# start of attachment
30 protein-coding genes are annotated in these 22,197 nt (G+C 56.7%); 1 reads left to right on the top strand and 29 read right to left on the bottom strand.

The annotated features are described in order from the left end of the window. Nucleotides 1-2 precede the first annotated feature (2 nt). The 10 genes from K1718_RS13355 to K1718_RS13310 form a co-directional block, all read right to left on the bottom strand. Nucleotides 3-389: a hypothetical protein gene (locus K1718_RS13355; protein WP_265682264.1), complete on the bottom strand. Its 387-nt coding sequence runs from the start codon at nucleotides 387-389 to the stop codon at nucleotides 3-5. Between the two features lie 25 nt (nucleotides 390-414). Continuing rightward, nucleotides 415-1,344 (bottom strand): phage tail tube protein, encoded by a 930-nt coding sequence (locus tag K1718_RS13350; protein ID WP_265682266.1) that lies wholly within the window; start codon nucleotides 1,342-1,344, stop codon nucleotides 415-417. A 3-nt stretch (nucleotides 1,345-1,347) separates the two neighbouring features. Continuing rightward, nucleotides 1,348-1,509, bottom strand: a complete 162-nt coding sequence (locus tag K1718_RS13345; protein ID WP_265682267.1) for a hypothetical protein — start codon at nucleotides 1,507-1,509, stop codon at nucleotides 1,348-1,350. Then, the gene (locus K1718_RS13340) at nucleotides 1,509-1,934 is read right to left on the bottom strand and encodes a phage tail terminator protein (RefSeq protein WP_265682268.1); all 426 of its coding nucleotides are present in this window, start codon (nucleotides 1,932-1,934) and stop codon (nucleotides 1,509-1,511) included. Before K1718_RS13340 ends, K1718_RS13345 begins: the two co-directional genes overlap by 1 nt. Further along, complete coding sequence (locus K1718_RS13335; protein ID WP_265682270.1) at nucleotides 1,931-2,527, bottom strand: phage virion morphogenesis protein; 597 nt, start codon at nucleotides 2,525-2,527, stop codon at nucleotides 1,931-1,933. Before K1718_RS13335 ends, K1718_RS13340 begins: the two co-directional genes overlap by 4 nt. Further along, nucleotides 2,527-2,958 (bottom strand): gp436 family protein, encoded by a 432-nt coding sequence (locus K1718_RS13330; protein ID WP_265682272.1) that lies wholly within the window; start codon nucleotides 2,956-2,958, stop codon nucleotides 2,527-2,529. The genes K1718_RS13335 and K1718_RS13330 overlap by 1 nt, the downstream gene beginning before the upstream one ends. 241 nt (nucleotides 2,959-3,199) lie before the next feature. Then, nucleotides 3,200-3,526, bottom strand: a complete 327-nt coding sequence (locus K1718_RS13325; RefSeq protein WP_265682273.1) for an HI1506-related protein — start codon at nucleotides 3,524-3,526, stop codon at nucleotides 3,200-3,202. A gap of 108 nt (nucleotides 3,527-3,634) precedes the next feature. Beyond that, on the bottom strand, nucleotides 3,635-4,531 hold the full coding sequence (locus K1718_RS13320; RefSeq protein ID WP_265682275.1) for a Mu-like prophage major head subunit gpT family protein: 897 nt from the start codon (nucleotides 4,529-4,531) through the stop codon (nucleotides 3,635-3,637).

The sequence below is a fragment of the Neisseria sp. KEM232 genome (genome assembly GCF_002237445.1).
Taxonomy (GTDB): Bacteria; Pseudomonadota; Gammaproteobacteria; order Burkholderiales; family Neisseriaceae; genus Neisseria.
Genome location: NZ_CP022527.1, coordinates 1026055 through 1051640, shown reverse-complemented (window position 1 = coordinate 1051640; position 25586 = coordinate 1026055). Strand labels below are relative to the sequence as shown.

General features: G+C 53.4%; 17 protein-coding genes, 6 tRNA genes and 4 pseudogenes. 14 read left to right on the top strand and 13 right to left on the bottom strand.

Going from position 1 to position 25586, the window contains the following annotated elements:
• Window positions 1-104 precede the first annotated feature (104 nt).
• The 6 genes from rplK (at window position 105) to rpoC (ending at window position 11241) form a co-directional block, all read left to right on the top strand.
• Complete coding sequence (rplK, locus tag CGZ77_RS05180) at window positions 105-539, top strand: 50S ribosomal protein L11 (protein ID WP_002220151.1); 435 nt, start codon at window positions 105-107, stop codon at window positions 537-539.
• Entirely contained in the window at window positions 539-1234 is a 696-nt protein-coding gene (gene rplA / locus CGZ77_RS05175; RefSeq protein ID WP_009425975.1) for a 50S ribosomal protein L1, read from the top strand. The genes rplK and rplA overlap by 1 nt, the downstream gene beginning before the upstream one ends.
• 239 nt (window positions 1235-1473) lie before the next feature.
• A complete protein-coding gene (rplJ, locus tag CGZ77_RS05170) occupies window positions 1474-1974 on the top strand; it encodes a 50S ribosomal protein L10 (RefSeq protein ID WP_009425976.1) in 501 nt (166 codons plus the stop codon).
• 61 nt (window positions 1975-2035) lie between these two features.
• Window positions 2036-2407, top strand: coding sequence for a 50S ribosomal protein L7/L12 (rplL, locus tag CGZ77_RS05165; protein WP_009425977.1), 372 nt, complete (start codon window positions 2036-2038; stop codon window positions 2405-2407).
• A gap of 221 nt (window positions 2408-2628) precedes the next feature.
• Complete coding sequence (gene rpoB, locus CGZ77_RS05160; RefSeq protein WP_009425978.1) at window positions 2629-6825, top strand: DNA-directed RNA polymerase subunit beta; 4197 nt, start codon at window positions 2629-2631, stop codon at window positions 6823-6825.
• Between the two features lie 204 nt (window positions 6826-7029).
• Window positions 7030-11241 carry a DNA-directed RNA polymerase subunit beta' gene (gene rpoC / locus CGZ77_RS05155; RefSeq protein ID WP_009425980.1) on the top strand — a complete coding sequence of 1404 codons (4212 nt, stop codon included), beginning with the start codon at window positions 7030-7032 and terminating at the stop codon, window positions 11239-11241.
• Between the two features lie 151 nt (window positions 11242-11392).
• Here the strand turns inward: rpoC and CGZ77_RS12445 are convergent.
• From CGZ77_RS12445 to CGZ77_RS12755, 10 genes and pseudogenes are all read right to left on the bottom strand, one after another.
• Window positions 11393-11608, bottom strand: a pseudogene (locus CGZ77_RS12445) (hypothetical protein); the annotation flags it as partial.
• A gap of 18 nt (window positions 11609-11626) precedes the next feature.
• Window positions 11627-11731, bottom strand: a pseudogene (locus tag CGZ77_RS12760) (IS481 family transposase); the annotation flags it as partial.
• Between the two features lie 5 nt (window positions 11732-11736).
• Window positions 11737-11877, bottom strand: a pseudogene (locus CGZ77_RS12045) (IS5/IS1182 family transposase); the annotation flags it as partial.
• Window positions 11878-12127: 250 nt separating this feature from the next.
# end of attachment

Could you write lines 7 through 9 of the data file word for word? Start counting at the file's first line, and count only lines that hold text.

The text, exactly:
Going from position 1 to position 25586, the window contains the following annotated elements:
• Window positions 1-104 precede the first annotated feature (104 nt).
• The 6 genes from rplK (at window position 105) to rpoC (ending at window position 11241) form a co-directional block, all read left to right on the top strand.